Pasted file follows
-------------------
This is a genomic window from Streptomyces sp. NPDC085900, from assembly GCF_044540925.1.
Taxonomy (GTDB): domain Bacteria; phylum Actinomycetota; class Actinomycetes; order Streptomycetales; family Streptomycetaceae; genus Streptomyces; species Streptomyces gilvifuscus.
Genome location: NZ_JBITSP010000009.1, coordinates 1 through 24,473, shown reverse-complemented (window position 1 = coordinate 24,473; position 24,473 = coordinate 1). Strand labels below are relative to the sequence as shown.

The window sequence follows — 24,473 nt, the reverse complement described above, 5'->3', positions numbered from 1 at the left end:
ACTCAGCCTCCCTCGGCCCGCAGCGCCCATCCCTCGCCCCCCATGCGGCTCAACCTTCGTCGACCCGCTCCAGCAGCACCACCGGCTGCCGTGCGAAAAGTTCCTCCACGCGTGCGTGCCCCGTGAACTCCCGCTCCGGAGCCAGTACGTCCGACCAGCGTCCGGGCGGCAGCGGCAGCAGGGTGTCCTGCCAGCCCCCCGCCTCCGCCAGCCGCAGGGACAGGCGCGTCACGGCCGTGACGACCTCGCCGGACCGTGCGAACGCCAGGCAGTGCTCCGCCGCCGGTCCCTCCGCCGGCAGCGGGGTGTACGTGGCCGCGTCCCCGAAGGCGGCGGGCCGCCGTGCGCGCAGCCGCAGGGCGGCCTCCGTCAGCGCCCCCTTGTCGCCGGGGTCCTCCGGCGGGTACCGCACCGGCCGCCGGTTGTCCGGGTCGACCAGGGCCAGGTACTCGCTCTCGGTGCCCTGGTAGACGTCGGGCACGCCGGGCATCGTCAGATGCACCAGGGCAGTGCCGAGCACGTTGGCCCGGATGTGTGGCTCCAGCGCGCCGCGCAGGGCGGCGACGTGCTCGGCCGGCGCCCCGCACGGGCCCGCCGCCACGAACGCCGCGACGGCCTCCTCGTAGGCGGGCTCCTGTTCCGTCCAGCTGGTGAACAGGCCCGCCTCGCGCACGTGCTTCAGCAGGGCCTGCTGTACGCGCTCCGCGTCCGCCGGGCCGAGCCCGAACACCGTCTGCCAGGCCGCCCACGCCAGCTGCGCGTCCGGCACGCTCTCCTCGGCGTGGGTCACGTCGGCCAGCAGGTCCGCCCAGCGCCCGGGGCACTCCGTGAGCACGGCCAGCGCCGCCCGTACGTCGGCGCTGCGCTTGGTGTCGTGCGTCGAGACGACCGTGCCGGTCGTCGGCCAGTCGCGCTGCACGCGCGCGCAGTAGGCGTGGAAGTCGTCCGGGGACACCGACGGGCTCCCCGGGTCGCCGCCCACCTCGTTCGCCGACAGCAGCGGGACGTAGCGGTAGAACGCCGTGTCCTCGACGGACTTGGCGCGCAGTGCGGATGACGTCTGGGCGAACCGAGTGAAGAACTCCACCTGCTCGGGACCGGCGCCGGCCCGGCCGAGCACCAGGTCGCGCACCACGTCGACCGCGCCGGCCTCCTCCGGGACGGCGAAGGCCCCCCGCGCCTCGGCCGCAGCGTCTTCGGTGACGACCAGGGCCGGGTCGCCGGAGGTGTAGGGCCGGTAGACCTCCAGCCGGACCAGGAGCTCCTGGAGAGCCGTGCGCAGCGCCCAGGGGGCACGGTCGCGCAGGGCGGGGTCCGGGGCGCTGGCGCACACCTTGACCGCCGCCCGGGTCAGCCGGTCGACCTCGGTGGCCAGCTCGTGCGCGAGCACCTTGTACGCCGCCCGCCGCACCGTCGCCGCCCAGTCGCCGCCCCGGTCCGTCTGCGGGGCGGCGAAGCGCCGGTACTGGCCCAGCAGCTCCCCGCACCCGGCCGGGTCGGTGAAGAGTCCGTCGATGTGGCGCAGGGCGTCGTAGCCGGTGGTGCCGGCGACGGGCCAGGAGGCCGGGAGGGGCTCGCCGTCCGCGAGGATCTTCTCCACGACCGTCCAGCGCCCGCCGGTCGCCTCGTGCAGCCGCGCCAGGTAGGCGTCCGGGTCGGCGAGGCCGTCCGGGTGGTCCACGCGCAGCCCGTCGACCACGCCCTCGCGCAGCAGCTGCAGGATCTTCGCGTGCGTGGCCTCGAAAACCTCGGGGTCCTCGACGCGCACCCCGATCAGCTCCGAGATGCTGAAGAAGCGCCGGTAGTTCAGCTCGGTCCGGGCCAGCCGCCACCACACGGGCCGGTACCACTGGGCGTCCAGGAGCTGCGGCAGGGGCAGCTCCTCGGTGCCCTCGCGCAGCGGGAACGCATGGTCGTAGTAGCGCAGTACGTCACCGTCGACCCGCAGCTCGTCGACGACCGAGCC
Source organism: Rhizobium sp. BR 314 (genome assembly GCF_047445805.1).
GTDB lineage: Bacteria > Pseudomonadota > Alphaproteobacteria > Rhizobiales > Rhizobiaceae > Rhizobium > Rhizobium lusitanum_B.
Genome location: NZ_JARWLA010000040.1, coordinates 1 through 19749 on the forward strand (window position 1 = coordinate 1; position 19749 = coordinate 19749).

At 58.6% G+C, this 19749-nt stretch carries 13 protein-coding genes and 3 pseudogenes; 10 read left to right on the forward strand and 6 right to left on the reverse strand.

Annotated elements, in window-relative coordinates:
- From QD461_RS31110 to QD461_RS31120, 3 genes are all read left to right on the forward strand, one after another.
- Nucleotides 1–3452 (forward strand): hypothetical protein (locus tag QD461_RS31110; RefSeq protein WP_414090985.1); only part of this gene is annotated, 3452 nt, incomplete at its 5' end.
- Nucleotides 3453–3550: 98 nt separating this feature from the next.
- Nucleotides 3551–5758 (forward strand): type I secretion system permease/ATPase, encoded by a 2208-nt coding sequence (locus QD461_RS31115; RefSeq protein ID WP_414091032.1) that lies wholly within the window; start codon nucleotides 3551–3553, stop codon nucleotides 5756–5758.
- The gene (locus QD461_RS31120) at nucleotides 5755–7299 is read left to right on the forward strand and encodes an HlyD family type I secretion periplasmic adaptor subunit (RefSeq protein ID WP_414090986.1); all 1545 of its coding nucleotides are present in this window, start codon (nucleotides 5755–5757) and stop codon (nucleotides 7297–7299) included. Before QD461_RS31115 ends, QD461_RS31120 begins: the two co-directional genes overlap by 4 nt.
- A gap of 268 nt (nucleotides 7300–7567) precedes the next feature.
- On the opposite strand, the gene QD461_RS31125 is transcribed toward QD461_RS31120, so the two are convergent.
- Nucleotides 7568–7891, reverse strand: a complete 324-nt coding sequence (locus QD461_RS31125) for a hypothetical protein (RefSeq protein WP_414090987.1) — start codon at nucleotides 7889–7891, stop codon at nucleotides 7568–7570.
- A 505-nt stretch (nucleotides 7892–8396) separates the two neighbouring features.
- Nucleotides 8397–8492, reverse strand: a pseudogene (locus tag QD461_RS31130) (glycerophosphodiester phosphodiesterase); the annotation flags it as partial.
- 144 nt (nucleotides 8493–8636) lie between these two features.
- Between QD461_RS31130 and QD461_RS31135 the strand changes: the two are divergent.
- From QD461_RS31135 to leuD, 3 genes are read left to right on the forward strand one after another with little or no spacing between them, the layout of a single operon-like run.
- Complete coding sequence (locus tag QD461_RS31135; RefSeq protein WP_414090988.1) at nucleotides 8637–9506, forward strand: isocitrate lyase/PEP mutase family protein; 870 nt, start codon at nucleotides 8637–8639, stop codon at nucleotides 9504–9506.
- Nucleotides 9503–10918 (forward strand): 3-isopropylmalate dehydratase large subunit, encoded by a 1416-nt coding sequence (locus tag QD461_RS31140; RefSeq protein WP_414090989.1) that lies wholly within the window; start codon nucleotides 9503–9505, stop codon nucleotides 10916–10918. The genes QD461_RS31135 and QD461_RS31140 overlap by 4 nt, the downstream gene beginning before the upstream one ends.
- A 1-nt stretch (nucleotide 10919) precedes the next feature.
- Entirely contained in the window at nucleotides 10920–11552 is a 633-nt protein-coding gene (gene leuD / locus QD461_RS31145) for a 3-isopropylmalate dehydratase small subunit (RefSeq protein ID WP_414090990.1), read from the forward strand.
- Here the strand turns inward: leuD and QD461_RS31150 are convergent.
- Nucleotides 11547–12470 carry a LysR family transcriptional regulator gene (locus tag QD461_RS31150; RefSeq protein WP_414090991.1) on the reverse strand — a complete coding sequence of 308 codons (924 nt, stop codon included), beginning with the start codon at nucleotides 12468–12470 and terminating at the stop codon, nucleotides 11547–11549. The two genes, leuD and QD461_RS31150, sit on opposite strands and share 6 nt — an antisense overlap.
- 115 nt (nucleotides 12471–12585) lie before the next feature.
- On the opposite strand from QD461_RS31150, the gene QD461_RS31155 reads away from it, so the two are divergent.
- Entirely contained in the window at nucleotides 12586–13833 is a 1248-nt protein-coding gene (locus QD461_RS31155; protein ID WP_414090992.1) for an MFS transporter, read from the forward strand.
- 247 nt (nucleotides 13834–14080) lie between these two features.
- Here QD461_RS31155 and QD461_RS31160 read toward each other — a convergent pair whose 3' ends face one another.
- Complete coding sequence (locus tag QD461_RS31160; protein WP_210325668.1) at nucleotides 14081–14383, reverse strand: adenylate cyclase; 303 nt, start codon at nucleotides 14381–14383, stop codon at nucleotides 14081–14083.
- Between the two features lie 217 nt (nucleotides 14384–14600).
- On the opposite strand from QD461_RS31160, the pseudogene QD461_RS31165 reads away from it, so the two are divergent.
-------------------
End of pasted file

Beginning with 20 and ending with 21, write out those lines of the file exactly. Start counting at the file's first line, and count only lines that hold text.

- Nucleotides 8397–8492, reverse strand: a pseudogene (locus tag QD461_RS31130) (glycerophosphodiester phosphodiesterase); the annotation flags it as partial.
- 144 nt (nucleotides 8493–8636) lie between these two features.